Nfld. & Labrador

A failed attempt through the Northwest Passage brings a sailor from New Zealand to St. John's

A sailor from New Zealand has tied up in St. John's harbour, citing mechanical and technological problems with his custom, self-built yacht.

Alaska is Peter Smith's last high-latitude destination to explore

Peter Smith has sailed all over the world for 44 years. Now he finds himself in St. John's. (Eddy Kennedy/CBC)

A sailor from New Zealand has tied up in St. John's harbour, citing ice conditions as preventing his custom, self-built yacht from exploring the Northwest Passage this year.

Peter Smith, 71, is a boat builder, long-distance cruiser, offshore sailor and designer of the Rocna anchor brand. His vessel, the Kiwi Roa, was built 24 years ago, and he has lived onboard ever since it was launched.

"We decided that we would try to get through the Northwest Passage, and that would bring me to Alaska, which is the last high-latitude area of the world that I actually haven't cruised," Smith told CBC News while sitting in the galley of his boat.

"That was basically a year of preparation and getting underway. It takes six months to get from Portugal to the Northwest Passage proper."

Smith says only two vessels got through the passage this year — not even cruise ships with ice-breakers got through. 

Life at sea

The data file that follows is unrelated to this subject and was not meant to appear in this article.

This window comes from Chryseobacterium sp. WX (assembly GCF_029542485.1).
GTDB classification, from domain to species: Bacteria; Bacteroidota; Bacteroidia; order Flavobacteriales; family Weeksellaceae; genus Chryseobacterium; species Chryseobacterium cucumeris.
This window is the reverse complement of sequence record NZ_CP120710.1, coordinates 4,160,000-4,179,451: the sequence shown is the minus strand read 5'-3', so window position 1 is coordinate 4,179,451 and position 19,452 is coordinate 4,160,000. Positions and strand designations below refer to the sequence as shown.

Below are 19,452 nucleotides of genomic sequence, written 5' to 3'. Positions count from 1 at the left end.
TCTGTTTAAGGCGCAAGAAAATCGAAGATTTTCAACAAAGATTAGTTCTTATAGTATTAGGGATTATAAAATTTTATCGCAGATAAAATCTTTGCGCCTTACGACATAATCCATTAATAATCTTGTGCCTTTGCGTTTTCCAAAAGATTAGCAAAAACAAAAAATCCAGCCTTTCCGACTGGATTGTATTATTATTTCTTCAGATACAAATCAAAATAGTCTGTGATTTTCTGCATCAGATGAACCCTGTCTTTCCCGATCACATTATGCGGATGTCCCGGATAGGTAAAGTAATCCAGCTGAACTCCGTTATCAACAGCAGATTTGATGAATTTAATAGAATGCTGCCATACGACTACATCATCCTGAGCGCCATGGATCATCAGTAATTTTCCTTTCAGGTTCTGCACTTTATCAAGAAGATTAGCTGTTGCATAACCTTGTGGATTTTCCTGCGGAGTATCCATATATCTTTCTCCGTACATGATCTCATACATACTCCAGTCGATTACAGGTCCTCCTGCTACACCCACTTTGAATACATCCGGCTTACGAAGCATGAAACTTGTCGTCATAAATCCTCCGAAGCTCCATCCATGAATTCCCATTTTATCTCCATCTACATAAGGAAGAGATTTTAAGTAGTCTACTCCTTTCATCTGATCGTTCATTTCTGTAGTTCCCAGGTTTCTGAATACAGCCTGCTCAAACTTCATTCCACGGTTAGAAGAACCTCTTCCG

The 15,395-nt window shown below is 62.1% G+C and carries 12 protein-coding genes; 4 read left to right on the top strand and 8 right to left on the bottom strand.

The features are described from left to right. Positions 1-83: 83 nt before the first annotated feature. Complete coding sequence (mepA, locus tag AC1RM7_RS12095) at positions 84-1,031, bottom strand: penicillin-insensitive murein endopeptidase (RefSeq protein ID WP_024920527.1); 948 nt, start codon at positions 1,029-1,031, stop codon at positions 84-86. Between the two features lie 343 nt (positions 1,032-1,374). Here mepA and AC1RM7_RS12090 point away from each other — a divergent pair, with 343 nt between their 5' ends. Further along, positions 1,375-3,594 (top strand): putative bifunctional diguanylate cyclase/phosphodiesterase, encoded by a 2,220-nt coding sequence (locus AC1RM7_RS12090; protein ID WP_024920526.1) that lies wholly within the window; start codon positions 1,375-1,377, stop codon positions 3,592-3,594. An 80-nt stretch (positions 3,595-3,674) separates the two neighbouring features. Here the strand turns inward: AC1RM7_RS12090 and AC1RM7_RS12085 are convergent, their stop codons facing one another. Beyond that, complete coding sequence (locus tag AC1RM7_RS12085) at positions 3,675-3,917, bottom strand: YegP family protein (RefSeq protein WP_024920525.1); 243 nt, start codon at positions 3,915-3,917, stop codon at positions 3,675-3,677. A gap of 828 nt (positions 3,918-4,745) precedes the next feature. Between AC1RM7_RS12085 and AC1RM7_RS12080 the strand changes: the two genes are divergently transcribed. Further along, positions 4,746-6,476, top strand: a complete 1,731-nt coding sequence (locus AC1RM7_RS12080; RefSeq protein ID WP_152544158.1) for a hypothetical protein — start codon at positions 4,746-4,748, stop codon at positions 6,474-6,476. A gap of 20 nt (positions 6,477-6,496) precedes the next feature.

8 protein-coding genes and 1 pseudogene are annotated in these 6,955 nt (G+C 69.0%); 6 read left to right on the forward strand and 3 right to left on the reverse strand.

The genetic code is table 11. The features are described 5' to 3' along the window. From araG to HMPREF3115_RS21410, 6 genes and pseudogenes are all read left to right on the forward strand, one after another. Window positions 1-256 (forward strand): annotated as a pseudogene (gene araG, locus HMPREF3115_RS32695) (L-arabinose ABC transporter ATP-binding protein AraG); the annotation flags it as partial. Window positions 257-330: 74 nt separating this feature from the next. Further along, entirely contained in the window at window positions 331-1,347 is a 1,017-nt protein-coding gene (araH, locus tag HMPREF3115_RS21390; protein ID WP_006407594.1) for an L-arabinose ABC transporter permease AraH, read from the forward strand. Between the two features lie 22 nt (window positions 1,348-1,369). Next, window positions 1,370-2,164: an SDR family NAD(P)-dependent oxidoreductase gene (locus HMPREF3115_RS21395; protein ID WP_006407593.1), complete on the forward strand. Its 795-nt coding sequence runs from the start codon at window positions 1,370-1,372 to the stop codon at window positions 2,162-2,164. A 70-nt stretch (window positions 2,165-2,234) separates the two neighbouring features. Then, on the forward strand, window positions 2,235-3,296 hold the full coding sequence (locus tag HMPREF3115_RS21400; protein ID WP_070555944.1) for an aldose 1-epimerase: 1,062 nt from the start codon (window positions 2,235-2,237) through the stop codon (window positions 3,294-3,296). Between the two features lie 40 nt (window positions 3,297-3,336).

Smith has been sailing for 44 years, and the Kiwi Roa is the 13th boat he has built for himself.

He works from and eats, sleeps and lives on his vessel, mostly taking contracts to build boats in the places he stops, which is all over the world.

Smith has spent time in England, Portugal, Papua New Guinea, Thailand and countless other countries during his life at sea. 

Why sailing the world is the only way of life for this New Zealander

4 years ago
Duration 1:55
Peter Smith, 71, says living on a 52-foot aluminum boat gets harder every year, but he wouldn't have it any other way. He and his boat, the Kiwi Roa, are currently in St. John's harbour.

"I can't live in New Zealand for what I cruise this boat. Not many people can probably do that. I think that comes from experience," Smith said, adding he knows how to cut corners to save money while living at sea. 

"In all these places I've found work. Always, my boats are my advertising. People ask me, will I build them a boat, or will I maintain a boat or do something similar."

No stopping now

Smith won't let the failed Northwest Passage attempt stop him from getting to Alaska, however, as he's already thinking about his next adventure after he leaves Newfoundland. 

"I don't have enough time left. I don't have enough years left to kill time. I need to keep moving, keep doing things," he said, adding that he's considering going south to Bermuda, through the Panama Canal and then up to Alaska.

"The seasons are right to do that," he said.

The Kiwi Roa will find its way to Alaska, one way or another, says Smith. (Eddy Kennedy/CBC)

As for his time on the water, Smith calls himself lucky. 

"I just can't see anything else for me. It's a fantastic way of life, it's a fantastic lifestyle. I couldn't want more," he said. 

With files from On the Go

Read more from CBC Newfoundland and Labrador


  • A previous version of this story said Smith blamed mechanical problems with his boat for the failed attempt. In fact, it was due to ice conditions.
    Oct 14, 2018 2:43 PM NT